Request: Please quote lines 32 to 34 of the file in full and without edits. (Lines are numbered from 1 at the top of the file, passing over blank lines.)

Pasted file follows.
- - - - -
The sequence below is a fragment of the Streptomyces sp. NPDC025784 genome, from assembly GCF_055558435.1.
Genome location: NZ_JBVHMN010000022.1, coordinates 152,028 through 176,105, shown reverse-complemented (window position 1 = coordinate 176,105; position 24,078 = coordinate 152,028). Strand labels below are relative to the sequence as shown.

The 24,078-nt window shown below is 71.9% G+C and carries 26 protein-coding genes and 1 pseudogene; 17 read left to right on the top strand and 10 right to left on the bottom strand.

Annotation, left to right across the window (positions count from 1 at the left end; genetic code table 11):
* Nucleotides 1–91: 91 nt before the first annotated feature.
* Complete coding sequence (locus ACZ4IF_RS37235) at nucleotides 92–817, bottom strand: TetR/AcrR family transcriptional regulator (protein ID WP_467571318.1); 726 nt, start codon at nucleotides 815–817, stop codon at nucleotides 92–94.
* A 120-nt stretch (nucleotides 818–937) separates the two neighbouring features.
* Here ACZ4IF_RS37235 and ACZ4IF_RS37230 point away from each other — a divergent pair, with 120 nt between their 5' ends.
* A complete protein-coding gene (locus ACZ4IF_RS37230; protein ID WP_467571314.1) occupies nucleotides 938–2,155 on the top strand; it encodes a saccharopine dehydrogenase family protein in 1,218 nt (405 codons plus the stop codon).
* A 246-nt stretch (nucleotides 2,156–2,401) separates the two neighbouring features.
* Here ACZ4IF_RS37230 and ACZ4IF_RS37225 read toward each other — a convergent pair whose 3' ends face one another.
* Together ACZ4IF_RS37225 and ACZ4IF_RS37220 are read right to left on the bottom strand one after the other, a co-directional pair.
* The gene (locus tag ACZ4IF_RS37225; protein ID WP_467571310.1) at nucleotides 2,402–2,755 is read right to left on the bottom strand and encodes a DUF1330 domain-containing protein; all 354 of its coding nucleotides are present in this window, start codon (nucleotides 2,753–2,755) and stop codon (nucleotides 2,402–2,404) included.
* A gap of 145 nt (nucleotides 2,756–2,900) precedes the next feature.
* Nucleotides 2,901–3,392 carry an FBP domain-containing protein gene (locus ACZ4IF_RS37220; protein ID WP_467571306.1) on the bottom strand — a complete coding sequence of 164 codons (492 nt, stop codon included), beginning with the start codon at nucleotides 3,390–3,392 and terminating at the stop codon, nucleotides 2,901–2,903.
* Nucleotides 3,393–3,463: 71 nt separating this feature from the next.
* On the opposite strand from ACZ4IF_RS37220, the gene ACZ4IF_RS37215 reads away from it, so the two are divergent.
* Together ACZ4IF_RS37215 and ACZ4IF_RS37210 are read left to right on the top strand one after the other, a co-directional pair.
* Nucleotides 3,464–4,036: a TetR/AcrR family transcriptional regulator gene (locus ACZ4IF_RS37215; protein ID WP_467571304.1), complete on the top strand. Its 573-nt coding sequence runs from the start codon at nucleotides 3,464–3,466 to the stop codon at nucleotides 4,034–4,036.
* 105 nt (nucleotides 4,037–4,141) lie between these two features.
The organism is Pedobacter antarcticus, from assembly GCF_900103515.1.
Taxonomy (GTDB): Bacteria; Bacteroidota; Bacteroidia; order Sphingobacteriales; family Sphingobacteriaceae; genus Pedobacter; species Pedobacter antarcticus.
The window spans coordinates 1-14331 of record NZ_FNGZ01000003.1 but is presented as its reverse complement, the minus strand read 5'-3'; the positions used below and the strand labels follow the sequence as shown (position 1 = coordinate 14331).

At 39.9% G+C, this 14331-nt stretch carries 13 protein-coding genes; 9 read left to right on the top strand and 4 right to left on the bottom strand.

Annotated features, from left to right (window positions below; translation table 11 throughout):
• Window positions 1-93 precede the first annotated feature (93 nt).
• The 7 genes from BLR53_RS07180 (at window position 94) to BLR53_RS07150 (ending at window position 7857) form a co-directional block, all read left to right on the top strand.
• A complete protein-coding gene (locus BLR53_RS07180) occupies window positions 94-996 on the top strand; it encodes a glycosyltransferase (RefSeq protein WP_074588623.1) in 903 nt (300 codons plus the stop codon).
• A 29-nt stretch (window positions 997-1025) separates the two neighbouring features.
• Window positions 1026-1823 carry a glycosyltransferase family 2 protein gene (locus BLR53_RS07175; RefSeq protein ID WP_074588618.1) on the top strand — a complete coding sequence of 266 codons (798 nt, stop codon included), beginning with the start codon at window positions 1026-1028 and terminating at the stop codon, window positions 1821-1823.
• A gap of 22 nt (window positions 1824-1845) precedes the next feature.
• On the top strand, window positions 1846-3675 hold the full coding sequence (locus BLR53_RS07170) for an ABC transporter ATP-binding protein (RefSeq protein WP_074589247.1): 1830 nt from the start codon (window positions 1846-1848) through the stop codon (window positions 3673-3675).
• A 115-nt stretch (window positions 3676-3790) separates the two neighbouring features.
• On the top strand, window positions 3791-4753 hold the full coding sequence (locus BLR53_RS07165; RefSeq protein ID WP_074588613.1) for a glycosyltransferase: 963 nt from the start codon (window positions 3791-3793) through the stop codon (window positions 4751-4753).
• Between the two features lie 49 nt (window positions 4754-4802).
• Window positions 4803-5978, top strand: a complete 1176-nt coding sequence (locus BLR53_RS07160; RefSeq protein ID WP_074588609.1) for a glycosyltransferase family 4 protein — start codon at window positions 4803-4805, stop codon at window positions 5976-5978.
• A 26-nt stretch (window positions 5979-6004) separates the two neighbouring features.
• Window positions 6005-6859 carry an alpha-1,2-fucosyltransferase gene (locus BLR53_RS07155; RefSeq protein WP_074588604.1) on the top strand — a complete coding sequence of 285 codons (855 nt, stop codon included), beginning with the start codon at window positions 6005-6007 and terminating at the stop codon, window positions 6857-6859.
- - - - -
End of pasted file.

• On the top strand, window positions 1846-3675 hold the full coding sequence (locus BLR53_RS07170) for an ABC transporter ATP-binding protein (RefSeq protein WP_074589247.1): 1830 nt from the start codon (window positions 1846-1848) through the stop codon (window positions 3673-3675).
• A 115-nt stretch (window positions 3676-3790) separates the two neighbouring features.
• On the top strand, window positions 3791-4753 hold the full coding sequence (locus BLR53_RS07165; RefSeq protein ID WP_074588613.1) for a glycosyltransferase: 963 nt from the start codon (window positions 3791-3793) through the stop codon (window positions 4751-4753).